Planning my Mega Dungeon Part 1

So where to start?

Well lets start out with what you need for maps to play any version of GURPS.  GURPS uses a Hexagonal Grid with one hex = 3 feet.  This is much different then the standard D&D of 1 square = 5 feet (or 10 feet in some maps).

Well I started by using a square map with a hexagonal grid.

Now this looks nice and works really well except for one problem.  You can only rotate it 180 degrees.  If you rotate it 90 degrees the hexagon grid becomes vertical not horizontal so this means you have to make two versions of this tile, one with a vertical hexagon and the other with a horizontal hexagon in order to be able to rotate it.  This is not exactly what I had in mind.

After several discussions on the World Works Games forums I decided that it was possible using a hexagonal tile.  The advantages to this is you can freely rotate them and they will always match up with the next tile!

This allows me to create battle tiles for use with miniatures and have them line up with the other tiles.  I made the tiles as large as I could to fit on either US letter or A4 paper.  Some of the things I notice is that when you have corridors meeting diagonally across the edge of the tile it needs to be slightly smaller than if it meets head on.  The image above is a perfect example.  The north/south corridor meets the edge head on and is 6 feet wide.  The east/west corridor will be slightly off if matched with another tile that goes head on so it needs to be adjusted.  I’ve discussed with on the Steve Jackson Games forums and figured out that for a 6′ corridor I need to reduce the size to 5′-6″ if it runs diagonally to the tile edge in Campaign Cartographer.  Case solved.

However what about large scale maps?  It is fine to make a whole bunch of random battle tiles but even your standard square grid tiles require several battle tiles to make a descent layout.  So after several discussions with people (including Kuroshima) I came up with this design.  The hex tile above will be the main geomorph tile.  It contains 13 full size battle maps and 6 half tile battle maps.  Now I can draw geomorphs on this tile and if needed easily transfer them to a full size battle tile for use with miniatures.  There will be two connecting points per side.  So one tile that looked like this can be duplicated and rotated to create this maze of corridors.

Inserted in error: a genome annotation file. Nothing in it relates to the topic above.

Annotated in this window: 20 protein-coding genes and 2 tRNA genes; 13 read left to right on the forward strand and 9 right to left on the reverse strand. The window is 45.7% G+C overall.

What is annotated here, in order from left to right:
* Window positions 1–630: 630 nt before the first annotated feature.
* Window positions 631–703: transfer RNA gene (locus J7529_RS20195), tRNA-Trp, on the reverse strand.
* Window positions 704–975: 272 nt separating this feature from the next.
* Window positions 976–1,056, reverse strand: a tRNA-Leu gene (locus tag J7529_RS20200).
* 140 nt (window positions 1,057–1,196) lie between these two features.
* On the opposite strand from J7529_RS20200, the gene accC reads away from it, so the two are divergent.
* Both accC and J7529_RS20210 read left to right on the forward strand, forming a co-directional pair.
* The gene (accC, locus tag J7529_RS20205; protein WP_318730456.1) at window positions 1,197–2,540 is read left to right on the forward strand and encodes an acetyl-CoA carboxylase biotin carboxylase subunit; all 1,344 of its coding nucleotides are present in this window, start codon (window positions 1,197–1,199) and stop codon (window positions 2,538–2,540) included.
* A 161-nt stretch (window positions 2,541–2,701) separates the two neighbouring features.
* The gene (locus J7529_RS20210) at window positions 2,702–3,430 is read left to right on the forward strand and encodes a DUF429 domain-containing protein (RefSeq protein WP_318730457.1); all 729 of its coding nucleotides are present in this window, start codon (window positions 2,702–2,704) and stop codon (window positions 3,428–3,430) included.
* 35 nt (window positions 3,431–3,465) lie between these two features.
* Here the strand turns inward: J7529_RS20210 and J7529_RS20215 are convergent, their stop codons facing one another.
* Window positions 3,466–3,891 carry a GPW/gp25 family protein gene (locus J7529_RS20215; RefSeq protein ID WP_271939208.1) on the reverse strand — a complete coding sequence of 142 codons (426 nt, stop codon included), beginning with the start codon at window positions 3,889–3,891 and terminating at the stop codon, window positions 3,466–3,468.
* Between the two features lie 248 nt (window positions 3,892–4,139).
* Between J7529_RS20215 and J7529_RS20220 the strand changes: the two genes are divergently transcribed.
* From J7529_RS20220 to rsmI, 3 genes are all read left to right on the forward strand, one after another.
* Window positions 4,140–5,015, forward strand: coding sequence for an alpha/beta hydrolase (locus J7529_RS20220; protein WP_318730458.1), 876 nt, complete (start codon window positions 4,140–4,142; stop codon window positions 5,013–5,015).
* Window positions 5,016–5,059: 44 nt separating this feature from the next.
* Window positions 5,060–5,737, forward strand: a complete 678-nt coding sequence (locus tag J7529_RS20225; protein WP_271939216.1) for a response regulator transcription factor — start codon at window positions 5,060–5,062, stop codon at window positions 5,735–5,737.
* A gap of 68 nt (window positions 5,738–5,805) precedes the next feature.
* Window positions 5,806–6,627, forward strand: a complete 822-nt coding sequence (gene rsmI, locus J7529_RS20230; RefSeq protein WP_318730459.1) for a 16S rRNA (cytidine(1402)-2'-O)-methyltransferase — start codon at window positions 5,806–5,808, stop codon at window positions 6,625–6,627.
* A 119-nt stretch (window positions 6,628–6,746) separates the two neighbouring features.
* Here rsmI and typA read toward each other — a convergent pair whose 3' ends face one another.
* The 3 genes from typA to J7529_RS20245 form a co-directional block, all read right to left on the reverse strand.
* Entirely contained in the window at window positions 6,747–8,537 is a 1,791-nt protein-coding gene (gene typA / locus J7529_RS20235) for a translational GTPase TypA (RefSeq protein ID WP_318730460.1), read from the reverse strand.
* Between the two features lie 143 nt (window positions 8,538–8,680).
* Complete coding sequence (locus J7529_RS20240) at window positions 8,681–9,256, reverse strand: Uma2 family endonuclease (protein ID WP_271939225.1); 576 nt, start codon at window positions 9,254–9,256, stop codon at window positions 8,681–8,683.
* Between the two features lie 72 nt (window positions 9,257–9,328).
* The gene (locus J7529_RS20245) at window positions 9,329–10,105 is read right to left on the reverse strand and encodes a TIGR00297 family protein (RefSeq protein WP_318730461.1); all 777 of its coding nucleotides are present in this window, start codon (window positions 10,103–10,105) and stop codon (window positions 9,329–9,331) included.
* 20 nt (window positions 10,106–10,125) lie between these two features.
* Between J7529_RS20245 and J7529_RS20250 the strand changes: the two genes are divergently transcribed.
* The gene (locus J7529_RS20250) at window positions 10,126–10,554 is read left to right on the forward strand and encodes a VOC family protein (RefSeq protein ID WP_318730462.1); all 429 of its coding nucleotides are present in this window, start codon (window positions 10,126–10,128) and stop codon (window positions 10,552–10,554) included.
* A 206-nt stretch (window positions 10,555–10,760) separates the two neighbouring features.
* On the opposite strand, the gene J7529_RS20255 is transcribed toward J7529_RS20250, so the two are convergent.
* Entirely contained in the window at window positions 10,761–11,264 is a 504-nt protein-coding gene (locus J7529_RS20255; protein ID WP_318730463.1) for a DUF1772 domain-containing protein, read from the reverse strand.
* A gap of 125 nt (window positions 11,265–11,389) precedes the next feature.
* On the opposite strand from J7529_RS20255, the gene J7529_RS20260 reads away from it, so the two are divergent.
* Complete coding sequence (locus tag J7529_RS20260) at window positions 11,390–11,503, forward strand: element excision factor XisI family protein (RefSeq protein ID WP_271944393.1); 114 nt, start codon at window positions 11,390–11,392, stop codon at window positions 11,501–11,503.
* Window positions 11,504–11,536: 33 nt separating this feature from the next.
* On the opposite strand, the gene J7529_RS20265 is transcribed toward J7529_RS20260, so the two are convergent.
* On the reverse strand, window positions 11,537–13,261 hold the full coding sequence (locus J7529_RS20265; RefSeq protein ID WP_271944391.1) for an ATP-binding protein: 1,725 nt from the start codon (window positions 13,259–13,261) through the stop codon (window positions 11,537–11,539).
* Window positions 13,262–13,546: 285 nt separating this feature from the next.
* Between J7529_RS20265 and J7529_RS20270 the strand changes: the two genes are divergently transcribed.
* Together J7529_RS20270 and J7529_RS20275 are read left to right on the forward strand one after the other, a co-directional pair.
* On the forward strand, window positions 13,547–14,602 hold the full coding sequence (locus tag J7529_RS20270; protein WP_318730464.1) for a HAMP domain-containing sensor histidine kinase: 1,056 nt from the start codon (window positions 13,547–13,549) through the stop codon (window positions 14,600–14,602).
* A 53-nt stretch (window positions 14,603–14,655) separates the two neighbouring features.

So far I’m happy with the results. I will continue to keep everyone updated on my progress as I come up with a way to easily create large scale dungeons for GURPS games.

6 thoughts on “Planning my Mega Dungeon Part 1

  1. Love the work! Looking forward to following your development. So, if I understand the the geometry of your mega hex, as long as there are openings at the corners, the inside of the hex could be whatever?

    • Yes that is the plan. I will be making single battle tiles that are self contained as well, but doing that for an entire dungeon tends to look a bit odd.

      I’ve started to sketch both random and themed geomorphs and I will make the tiles available for anyone to use.

      Thanks for the reply!

  2. Hi, I use to play GURPS in my city (Cádiz, Spain) with some friends. GURPS never was a popular game in my country, but I bought its 4th edition because I wanted a new and universal system.

    Oh, and they (my players) love it. We are playing a fantasy campaign and are having some good times. Yes, GURPS have many rules BUT when you are playing everything go quick and easy.

    I hope you and your players will enjoy your megadungeon!

  3. Pingback: GURPS boardgame – rascunhos #1 | GURPZine

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